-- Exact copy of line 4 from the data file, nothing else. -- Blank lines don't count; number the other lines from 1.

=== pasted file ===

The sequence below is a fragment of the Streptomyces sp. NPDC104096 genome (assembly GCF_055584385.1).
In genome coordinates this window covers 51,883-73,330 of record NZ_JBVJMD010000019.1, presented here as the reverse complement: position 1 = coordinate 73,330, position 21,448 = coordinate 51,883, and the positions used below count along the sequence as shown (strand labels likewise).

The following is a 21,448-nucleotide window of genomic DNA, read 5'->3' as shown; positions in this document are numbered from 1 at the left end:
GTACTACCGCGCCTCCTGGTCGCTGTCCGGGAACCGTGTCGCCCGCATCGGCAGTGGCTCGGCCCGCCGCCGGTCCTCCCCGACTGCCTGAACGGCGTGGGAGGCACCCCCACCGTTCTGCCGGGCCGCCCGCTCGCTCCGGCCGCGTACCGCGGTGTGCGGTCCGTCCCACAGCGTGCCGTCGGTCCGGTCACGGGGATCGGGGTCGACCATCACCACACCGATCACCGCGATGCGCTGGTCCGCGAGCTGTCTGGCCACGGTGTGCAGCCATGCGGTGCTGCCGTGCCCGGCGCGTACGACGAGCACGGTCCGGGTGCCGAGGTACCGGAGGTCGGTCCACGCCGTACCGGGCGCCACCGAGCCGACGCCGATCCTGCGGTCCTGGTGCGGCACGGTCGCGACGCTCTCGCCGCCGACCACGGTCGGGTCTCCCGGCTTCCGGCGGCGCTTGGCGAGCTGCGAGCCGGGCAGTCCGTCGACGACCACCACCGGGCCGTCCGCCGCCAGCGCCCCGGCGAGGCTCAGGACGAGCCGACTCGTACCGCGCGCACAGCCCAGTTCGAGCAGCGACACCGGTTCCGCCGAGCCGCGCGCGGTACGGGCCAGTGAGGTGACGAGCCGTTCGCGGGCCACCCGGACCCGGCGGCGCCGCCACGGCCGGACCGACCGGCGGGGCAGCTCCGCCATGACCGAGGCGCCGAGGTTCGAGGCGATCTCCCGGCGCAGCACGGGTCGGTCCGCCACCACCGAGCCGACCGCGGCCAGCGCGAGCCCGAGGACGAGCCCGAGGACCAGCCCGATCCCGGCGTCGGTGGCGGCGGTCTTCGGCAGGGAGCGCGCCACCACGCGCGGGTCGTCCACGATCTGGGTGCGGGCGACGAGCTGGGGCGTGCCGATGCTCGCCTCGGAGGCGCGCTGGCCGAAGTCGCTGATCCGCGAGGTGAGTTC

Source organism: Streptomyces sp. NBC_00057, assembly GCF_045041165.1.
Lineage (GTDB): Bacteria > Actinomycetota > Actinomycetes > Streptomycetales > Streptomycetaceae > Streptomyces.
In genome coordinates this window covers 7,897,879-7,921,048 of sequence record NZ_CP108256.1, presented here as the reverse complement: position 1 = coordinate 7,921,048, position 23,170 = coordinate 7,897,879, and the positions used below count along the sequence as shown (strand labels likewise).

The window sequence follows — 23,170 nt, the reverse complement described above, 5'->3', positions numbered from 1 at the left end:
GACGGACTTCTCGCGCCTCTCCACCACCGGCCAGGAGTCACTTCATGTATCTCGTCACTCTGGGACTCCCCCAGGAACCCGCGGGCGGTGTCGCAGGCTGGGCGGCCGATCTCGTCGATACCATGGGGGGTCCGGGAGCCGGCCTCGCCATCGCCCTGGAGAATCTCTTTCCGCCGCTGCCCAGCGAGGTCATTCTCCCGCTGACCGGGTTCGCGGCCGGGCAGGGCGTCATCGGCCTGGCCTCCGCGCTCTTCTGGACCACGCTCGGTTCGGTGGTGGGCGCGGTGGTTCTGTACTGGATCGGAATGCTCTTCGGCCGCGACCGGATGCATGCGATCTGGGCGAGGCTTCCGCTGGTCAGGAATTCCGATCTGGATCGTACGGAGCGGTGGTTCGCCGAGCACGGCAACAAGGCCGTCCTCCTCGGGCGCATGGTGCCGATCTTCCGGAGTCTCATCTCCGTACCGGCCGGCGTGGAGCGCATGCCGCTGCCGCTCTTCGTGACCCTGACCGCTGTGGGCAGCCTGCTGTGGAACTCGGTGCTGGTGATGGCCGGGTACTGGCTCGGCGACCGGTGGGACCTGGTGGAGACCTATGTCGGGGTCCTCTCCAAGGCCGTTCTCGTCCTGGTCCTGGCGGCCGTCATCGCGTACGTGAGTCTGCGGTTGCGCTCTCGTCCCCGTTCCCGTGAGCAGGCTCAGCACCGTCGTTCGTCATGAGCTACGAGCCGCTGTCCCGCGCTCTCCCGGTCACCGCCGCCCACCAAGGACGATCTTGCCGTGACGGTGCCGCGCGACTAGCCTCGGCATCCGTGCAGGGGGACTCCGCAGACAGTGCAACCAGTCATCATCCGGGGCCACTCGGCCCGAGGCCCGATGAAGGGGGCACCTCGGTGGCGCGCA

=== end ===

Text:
GTACTACCGCGCCTCCTGGTCGCTGTCCGGGAACCGTGTCGCCCGCATCGGCAGTGGCTCGGCCCGCCGCCGGTCCTCCCCGACTGCCTGAACGGCGTGGGAGGCACCCCCACCGTTCTGCCGGGCCGCCCGCTCGCTCCGGCCGCGTACCGCGGTGTGCGGTCCGTCCCACAGCGTGCCGTCGGTCCGGTCACGGGGATCGGGGTCGACCATCACCACACCGATCACCGCGATGCGCTGGTCCGCGAGCTGTCTGGCCACGGTGTGCAGCCATGCGGTGCTGCCGTGCCCGGCGCGTACGACGAGCACGGTCCGGGTGCCGAGGTACCGGAGGTCGGTCCACGCCGTACCGGGCGCCACCGAGCCGACGCCGATCCTGCGGTCCTGGTGCGGCACGGTCGCGACGCTCTCGCCGCCGACCACGGTCGGGTCTCCCGGCTTCCGGCGGCGCTTGGCGAGCTGCGAGCCGGGCAGTCCGTCGACGACCACCACCGGGCCGTCCGCCGCCAGCGCCCCGGCGAGGCTCAGGACGAGCCGACTCGTACCGCGCGCACAGCCCAGTTCGAGCAGCGACACCGGTTCCGCCGAGCCGCGCGCGGTACGGGCCAGTGAGGTGACGAGCCGTTCGCGGGCCACCCGGACCCGGCGGCGCCGCCACGGCCGGACCGACCGGCGGGGCAGCTCCGCCATGACCGAGGCGCCGAGGTTCGAGGCGATCTCCCGGCGCAGCACGGGTCGGTCCGCCACCACCGAGCCGACCGCGGCCAGCGCGAGCCCGAGGACGAGCCCGAGGACCAGCCCGATCCCGGCGTCGGTGGCGGCGGTCTTCGGCAGGGAGCGCGCCACCACGCGCGGGTCGTCCACGATCTGGGTGCGGGCGACGAGCTGGGGCGTGCCGATGCTCGCCTCGGAGGCGCGCTGGCCGAAGTCGCTGATCCGCGAGGTGAGTTC